SAN FRANCISCO Intel Corp. has revealed the details of two advanced memory technologies that it plans to position as successors to flash memory. While neither of the concepts is anywhere close to making the transition from a research idea to a commercial product, some analysts say that if the parts perform as advertised, they could be exactly what the nonvolatile memory market needs: a low-cost device with reasonably fast read and write times that is easy to manufacture.
"The industry has been searching for a new kind of memory that would be the Holy Grail of memories," said Stefan Lai, vice president of Intel's technology and manufacturing group, and the original developer of the company's flash technology. He noted that all of the existing mainstream memories have some limiting factors. DRAM is cheap, but it is volatile and difficult to integrate with logic components. SRAM is another volatile technology and is expensive. And flash is nonvolatile, but slower than the other types and has a finite number of write cycles.
To solve these problems, Intel's researchers have been looking at several new types of storage devices. One of these is polymeric ferroelectric RAM (PFRAM), or polymer memory, which uses two layers of metal strands running at perpendicular angles with a thin polymer sheet sandwiched in between. "This is basically a layer of plastic," said Lai.
He said that each memory cell is formed at the intersection between the crisscrossing metal, and the data is stored by changing the polarization of the polymer between the metal lines. This design would require only a single substrate of CMOS circuitry at the bottom, and up to eight layers of polymer could be built atop the base. Current memory designs require one transistor to control every memory cell, but with polymer memory there are no transistors at all. Best of all, Lai said the polymers could be manufactured with a simple spin-on process, which is very inexpensive.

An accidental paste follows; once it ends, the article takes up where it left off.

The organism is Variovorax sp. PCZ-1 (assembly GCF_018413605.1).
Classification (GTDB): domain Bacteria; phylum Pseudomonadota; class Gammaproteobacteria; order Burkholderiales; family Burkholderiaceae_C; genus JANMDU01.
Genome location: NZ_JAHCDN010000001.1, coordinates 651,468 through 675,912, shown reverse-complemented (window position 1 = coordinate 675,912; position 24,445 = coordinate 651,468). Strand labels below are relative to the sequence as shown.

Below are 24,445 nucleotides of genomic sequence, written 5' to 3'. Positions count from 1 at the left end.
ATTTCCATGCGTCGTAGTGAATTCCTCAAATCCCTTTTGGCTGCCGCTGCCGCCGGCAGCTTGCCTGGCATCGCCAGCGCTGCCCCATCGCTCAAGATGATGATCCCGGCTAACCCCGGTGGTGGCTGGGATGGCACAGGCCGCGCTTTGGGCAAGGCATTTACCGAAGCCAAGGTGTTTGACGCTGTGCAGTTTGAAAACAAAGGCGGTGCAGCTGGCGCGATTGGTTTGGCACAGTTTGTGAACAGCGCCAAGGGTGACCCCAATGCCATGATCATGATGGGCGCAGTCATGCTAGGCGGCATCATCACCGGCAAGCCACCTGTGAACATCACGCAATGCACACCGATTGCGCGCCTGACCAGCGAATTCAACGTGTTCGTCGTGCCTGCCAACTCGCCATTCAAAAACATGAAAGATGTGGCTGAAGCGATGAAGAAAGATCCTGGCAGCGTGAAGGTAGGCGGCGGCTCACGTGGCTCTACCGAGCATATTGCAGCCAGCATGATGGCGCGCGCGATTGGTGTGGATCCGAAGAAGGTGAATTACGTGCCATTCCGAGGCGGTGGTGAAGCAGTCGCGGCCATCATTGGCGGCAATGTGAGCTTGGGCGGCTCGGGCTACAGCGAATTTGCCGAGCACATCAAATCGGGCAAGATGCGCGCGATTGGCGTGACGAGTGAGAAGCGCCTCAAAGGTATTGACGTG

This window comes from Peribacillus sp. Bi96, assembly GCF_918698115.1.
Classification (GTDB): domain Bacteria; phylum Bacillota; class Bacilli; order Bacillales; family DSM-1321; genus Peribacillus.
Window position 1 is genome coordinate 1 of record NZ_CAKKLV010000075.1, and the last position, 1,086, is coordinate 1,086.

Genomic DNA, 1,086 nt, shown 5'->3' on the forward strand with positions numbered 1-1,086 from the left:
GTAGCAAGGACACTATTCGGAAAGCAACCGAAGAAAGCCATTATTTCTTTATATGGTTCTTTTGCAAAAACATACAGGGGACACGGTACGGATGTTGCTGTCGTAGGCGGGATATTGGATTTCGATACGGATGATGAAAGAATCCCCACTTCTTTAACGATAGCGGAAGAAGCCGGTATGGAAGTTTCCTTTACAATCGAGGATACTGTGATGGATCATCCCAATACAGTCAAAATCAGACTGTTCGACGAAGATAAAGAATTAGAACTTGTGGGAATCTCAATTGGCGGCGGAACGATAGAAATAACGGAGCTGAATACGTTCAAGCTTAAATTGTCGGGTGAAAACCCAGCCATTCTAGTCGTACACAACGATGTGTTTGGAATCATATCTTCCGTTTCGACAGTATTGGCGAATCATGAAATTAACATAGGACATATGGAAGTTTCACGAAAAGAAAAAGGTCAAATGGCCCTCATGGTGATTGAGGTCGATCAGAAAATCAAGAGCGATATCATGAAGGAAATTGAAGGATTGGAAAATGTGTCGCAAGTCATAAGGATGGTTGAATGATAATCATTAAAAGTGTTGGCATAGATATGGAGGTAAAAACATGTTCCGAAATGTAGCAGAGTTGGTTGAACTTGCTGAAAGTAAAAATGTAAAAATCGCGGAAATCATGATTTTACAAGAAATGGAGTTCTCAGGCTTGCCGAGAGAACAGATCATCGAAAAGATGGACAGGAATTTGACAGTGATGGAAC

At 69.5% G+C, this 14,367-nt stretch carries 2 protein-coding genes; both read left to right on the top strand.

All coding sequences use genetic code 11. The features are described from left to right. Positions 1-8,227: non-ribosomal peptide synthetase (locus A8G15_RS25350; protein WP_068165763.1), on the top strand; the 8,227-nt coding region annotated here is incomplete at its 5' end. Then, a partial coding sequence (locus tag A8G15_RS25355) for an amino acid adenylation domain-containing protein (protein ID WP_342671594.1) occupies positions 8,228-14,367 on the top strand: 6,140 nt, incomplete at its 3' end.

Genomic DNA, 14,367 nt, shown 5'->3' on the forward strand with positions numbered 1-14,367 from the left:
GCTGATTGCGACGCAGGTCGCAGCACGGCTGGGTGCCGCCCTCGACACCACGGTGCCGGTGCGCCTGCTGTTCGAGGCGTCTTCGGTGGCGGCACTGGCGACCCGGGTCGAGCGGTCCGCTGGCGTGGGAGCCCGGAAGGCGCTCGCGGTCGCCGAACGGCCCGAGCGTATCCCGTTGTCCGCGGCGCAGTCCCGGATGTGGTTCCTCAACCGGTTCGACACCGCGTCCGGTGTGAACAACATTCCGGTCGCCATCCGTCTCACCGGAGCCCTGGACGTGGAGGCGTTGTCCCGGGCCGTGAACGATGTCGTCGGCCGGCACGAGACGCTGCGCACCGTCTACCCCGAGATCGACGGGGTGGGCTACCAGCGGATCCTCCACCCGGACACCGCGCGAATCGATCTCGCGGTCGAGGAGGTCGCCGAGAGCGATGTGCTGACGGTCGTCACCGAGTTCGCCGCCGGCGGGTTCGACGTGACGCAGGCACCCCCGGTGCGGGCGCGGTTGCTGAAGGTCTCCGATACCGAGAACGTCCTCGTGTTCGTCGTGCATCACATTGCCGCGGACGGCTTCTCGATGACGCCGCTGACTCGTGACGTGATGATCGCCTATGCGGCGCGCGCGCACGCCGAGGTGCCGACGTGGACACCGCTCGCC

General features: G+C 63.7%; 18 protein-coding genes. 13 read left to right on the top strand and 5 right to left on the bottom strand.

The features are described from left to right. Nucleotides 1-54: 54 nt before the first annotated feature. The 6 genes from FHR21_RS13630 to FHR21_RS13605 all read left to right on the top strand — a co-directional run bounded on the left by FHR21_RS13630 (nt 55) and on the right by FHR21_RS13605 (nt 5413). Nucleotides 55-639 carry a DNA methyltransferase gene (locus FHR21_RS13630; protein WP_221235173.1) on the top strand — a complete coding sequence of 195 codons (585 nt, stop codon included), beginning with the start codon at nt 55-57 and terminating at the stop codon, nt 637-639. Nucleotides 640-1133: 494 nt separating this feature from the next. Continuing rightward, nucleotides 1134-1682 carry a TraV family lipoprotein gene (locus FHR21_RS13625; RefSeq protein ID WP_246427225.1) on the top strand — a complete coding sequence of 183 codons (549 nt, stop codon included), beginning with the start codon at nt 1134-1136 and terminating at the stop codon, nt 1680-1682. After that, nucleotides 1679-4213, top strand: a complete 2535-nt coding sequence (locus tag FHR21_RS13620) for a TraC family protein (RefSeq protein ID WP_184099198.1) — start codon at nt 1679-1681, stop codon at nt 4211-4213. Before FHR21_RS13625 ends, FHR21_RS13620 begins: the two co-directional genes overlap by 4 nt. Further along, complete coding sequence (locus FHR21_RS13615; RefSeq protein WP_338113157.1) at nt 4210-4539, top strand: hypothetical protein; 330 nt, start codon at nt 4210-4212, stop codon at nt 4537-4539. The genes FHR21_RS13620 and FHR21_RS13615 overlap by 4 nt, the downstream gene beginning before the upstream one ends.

"This would cost about one-eighth the cost of CMOS memory," he said. "It is very inexpensive to make." With a write time of about 50 microseconds, it is slower than the single-microsecond write time of NAND flash, but it is still fast enough for most consumer applications, and Lai said the price difference would make it a preferred choice of current flash technology. "We think this is a very good technology for removable memory cards," he said. Intel has not disclosed any data on when these new memories may become commercially available.
The second type of memory that Intel is developing is termed Ovonyx unified memory (OUM), after the company, Ovonyx Inc. that owns much of the intellectual property in the field and is working with Intel to fully develop the concept. OUM is also built atop a CMOS silicon wafer, but then it uses a thin film of a special material called chalcogenide. This is the same material that is currently used in rewriteable CD-ROMs and DVD, according to Tyler Lowrey, president and chief executive of Sunnyvale, Calif.-based Ovonyx.
According to Lai, chalcogenide changes its state when it is subjected to lasers, for CDs and DVD, or to electric current, for the OUM devices. By passing electricity through the material, the atoms within shift from an amorphous state with random positioning to a crystalline state with more ordered positioning. This can change the capacitance of the material by up to 200 percent, which is how the data can be stored in the cells.
To date, the company has made this concept work in single cells and has produced a 4-Mbit test chip. However, Lai stressed that a lot of work remains before it can be commercialized. Even so, the early results show much promise. With read and write times of 100 nanoseconds, it is much faster than current flash technologies, and just as nonvolatile. Lai said it is less expensive to produce than flash and easier to integrate into standard logic processes. "I don't see anything that says this won't work," he said. "We are ready to see if we can make this into a high-volume product."